Here’s an overview of the essential skills for tight line and euro nymphing. A good grasp and facility for these techniques prepares an angler for all the variations available on a tight line.

These skills are best learned in order, as none of them can be performed without the ones that precede it. So too, these are the steps taken in a single cast and drift, from beginning to end . . .

The Fundamental Mistake of Tight Line and Euro Nymphing Anglers

The Fundamental Mistake of Tight Line and Euro Nymphing Anglers

The critical tight liner’s skills must be learned up close before they can ever be performed at distance. There are no shortcuts.

Your next time out with a tight line, be mindful of your casting distance. Stay within two rod lengths and find a rhythm. If you feel like you have to fish further away, then you’re in the wrong water. Relocate, get close, and perfect your short game. Even for advanced anglers who can stick the landing at thirty-five feet, if the action is slow, fishing short is almost always the best solution. Get back to the basics and refine them . . .

Never Blame the Fish

Never Blame the Fish

When everything you expect to work produces nothing, don’t blame the fish. Think more. Try harder.

When your good drifts still leave the net empty, then don’t settle for good. Make things perfect. Never blame the fish . . .

What do you think?

Be part of the Troutbitten community of ideas.
Be helpful. And be nice.

11 Comments

  1. Next logical question; in what kind of places do big fish live?

    Reply
    • Two things …

      They don’t live in every river.

      Structure. That’s not a novel idea, but it’s the truth. Prime lies always have some structure. It doesn’t have to be a log or a bank either. Sometimes it’s an unseen trench or a pothole in the riverbed.

      Reply
  2. Of course, “big” is relative. In a tiny brookie creek, a 12″ fish is a monster. On the Guadalupe, where I do most of my fishing, a 12″ trout is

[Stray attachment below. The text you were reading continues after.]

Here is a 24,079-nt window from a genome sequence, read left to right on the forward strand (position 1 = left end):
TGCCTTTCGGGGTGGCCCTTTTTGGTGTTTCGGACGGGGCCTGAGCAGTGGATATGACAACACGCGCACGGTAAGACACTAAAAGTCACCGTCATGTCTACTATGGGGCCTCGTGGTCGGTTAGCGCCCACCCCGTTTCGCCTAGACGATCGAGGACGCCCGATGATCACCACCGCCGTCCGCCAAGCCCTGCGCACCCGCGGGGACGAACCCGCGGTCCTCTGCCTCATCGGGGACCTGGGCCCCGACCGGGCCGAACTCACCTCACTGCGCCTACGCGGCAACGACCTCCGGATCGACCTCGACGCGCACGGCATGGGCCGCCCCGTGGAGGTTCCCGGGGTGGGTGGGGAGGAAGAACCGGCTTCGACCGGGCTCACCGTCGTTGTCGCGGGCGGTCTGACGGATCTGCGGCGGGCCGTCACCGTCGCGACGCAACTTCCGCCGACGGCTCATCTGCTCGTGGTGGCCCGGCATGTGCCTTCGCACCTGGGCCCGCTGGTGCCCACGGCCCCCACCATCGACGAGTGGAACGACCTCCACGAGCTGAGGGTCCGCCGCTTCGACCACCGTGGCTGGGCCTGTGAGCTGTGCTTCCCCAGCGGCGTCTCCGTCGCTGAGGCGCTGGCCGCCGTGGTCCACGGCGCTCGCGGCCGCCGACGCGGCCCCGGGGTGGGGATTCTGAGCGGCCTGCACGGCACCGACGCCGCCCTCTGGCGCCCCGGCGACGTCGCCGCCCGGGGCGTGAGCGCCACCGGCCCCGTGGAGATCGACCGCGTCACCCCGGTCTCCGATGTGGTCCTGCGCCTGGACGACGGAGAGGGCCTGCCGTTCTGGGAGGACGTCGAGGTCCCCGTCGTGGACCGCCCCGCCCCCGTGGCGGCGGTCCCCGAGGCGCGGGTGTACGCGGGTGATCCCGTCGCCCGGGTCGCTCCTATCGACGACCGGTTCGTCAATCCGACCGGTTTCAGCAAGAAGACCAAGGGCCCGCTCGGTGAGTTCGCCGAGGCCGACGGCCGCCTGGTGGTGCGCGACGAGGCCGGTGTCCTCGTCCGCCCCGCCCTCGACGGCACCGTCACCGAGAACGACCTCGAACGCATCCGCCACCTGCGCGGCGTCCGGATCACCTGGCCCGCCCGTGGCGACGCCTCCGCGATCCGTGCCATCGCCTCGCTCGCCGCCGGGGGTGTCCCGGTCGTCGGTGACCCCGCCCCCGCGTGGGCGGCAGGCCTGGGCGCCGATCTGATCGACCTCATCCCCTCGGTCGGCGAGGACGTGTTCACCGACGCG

an annoyance.

    Reply
  3. Fishaholic ?
    Cursed with the dreaded disease Bigger-fish-itis ?
    Try finding a cure for Steelhead Fever!

    Reply
  4. I want to fish for big fish, not specifically to actually catch it because it is big, but for the challenge of hunting for the spot, the fly …the presentation…the challenge.

    Reply
  5. Some advice on the topic of catching big trout from some of the experts:

    “One fish at a time.”
    “Hunt – don’t hope.”
    “Always fish into the dark.”
    “Fish with the awareness of a big-brained predator”
    “Fish big fish water – and fish it when the bite is on.”
    “Fish hard, fish smart, fish often.”

    Reply
  6. Sage advice. I like catching fish. I’ve caught some big fish after hunting them, but I like nothing more that dry fly action and that often means smaller fish. Since the point is to have fun, for me small fish balance the equation. That is the beauty of it. To each their own.

    Reply
  7. Modern Streamers for Trophy Trout by Linsenman and Galloup.

    Reply

Submit a Comment

Your email address will not be published. Required fields are marked *

Recent Articles

Recent Posts

Domenick Swentosky

Central Pennsylvania

Hi. I’m a father of two young boys, a husband, author, fly fishing guide and a musician. I fish for wild brown trout in the cool limestone waters of Central Pennsylvania year round. This is my home, and I love it. Friends. Family. And the river.

Pin It on Pinterest